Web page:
The protruding edges of hip bones used to be a defining feature of most fashion runways. Jutting collarbones, visible ribcages, and minimal curves have long made up the standard body type used to showcase what fashion designers have created for their next season’s clothing line.
This body type, possessed naturally by a very small portion of the population, sets a dangerous standard for what is “in”. Finally, that’s about to change.
In France, Parliament has motioned to make it illegal to use models below a specific Body Mass Index (BMI), following Spain and Israel (who have taken similar actions). As part of a public health bill, Parliament adopted this amendment that will go to the Senate. The fine print of the amendment would ban anyone under a certain BMI from being paid to model.
Though BMI’s reliability as a measure of health is attached to some controversy, France’s designated BMI level would prevent anyone in the “underweight” range from being paid for their modeling without heavy fines to their agency. If this law passes, it will signify an even bigger leap towards the end of an era where the “fragile” look is considered fashionable.
Whether or not a person is inclined to follow trends or stay up-to-date with the latest styles, it’s undeniable that both designers and models have helped set the standard for society’s current beauty ideal. That standard, for years, has portrayed a body type that’s unhealthy for many of us to think we can attain for ourselves. There’s very little room for women to feel they are thin enough to be attractive.
Though I couldn’t care less about the fashion world, I have struggled with the negative impact that fashion-related media can have. As a female adolescent, it was very difficult for me, like so many others, to distinguish which was better: being at my healthy weight, or being at a weight that matched that of the runway models.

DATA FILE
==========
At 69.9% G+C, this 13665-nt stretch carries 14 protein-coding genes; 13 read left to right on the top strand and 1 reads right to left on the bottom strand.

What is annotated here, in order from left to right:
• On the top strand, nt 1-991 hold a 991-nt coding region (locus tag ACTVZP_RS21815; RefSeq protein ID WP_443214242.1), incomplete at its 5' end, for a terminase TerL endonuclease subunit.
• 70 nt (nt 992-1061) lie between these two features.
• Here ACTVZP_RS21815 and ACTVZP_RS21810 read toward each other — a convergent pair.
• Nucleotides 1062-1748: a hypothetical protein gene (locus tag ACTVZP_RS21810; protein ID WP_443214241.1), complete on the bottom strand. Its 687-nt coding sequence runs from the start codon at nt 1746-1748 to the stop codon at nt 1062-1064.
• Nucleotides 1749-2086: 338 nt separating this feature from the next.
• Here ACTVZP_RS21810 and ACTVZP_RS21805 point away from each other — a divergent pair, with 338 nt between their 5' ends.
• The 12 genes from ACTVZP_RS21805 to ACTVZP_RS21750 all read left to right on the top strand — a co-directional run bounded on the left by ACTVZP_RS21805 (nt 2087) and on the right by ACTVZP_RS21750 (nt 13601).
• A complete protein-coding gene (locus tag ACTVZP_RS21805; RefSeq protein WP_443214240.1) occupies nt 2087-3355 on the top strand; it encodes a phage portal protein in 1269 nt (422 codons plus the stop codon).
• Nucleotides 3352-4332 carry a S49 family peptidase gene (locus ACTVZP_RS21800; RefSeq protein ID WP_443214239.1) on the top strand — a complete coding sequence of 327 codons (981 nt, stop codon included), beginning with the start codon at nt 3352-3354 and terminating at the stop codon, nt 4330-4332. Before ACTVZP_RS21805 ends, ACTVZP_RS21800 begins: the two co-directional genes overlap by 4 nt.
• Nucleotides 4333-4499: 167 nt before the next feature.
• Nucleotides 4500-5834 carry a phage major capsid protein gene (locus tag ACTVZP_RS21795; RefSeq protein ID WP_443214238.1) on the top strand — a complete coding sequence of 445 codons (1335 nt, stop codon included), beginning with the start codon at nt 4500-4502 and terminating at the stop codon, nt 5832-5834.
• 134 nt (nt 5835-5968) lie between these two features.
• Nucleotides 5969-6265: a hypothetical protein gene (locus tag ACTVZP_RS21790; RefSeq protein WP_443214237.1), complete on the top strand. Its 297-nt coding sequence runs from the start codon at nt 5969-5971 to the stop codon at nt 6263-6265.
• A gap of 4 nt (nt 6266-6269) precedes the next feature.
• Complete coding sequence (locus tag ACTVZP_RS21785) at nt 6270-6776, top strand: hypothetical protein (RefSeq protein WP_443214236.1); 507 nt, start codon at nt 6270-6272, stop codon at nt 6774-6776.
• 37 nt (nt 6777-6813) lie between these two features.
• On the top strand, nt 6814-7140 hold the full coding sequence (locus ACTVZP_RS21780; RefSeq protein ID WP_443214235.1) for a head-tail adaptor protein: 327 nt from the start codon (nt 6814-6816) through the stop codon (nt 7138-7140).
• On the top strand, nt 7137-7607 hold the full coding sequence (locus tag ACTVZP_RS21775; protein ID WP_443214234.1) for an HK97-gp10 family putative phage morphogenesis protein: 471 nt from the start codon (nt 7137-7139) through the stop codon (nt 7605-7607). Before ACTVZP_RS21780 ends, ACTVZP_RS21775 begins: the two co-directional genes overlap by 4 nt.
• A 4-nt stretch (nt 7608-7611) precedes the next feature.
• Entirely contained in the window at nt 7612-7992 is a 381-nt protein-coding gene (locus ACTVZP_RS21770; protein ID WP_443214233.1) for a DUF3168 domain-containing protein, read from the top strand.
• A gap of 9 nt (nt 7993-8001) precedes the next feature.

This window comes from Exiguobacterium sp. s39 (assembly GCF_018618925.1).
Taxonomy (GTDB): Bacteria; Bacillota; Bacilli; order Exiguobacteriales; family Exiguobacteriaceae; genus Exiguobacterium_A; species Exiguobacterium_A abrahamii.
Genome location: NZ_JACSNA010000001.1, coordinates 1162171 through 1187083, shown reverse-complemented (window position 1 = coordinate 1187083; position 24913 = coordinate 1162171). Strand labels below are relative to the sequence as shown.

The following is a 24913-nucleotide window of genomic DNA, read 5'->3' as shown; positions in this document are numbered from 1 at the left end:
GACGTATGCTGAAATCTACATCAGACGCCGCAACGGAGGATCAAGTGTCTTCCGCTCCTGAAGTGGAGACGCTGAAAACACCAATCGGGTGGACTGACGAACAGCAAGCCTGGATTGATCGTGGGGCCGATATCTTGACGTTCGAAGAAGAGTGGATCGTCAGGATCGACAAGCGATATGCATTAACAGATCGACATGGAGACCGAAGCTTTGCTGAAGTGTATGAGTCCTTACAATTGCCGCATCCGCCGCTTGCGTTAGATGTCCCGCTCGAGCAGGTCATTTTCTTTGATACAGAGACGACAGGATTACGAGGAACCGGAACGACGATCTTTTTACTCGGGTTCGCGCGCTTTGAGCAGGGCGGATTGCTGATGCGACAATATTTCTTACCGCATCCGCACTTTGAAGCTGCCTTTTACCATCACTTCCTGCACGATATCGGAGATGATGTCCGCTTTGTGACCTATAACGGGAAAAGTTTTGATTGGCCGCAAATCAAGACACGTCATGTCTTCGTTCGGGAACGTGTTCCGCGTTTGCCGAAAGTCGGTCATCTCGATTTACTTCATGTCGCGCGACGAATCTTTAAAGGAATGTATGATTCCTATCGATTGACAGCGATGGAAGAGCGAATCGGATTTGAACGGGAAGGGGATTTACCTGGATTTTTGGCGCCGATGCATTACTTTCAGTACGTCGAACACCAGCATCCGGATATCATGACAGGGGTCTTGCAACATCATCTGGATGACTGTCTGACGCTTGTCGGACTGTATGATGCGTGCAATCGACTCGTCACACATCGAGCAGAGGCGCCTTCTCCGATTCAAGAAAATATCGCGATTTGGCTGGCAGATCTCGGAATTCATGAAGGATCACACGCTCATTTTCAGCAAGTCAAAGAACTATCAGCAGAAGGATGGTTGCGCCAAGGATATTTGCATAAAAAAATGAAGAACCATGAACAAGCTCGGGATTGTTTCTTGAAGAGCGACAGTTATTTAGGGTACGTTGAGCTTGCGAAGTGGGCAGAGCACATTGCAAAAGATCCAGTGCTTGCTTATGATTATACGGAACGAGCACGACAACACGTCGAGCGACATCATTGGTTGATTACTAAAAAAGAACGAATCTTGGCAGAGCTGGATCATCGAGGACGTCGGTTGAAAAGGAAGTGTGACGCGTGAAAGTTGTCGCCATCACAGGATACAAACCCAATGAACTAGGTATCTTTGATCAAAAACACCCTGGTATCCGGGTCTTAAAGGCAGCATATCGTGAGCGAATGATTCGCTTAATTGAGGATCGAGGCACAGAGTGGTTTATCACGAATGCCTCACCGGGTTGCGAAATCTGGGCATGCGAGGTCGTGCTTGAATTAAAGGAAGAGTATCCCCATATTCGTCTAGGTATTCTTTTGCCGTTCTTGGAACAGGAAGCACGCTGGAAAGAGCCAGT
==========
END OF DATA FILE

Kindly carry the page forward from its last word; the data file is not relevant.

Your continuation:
In a culture that glorifies an appearance that could potentially lead to death, it seemed nearly impossible to find a good reason not to strive for the smallest figure.
Having grown from an adolescent to a young woman, however, I now realize that health is attractive, no matter what someone’s pants size may be. There is no defining weight, size, or BMI at which we will magically feel happiness — it comes from so much more than that.
Rates of eating disorders have increased since the fashion industry adopted the emaciated look as its logo — perhaps (and hopefully!), as the emblem changes from one of starvation to one of health, the rates of eating disorders will decrease, as more young women will find it easier to attain a positive body image.
Spain, Israel, and France should be commended for making these regulations that will allow for a more expanded, wholesome perspective of beauty — your turn, America!
Carina Chiodo has been accepted into the Nutrition Science Master’s program at CSU Chico, which she will begin as a graduate student in Fall 2015. Stand-up comedy, applewood-smoked bacon, and travelling are all amongst some of her favorite things, and one of her New Year’s resolutions is to go outside the USA this year. She considers one of her top accomplishments to be her title as an About-Face blogger, due to her loves of writing and having a positive impact on young women.
Well, I can certainly understand the motivation behind this legislation, and I agree that too thin models are problematic, I don’t agree with this approach.
Imagine if the reverse legislation was enacted – anyone OVER a certain BMI could not be paid to model? Because it’s not healthy?
Is it really desirable to have a law that says, “THESE bodies are OK but THOSE ones are not?” Doesn’t this just contribute to the policing of women’s bodies? I think it’s a dangerous idea.
In addition, all this will lead to is everyone in the industry getting as close to the rules as possible. Thin will STILL be in, and it will still be unobtainable for most, it will just be slightly less thin.
I don’t think this is the right approach. I’d much prefer something closer to mandating the AVERAGE BMI of the models in a show. Want to have some super thin women? Great! Just have some heavier ones to balance them. This would be difficult from a regulatory perspective, but I believe perhaps an industry organization that designers/retailers/etc. could choose to join might get us closer to what we actually want – more diversity and acknowledgement that “real” “beautiful” women come in many shapes and sizes, and that you can’t judge someone’s health by their BMI. Policing women’s bodies is wrong, period, even when motivated by the best of intentions.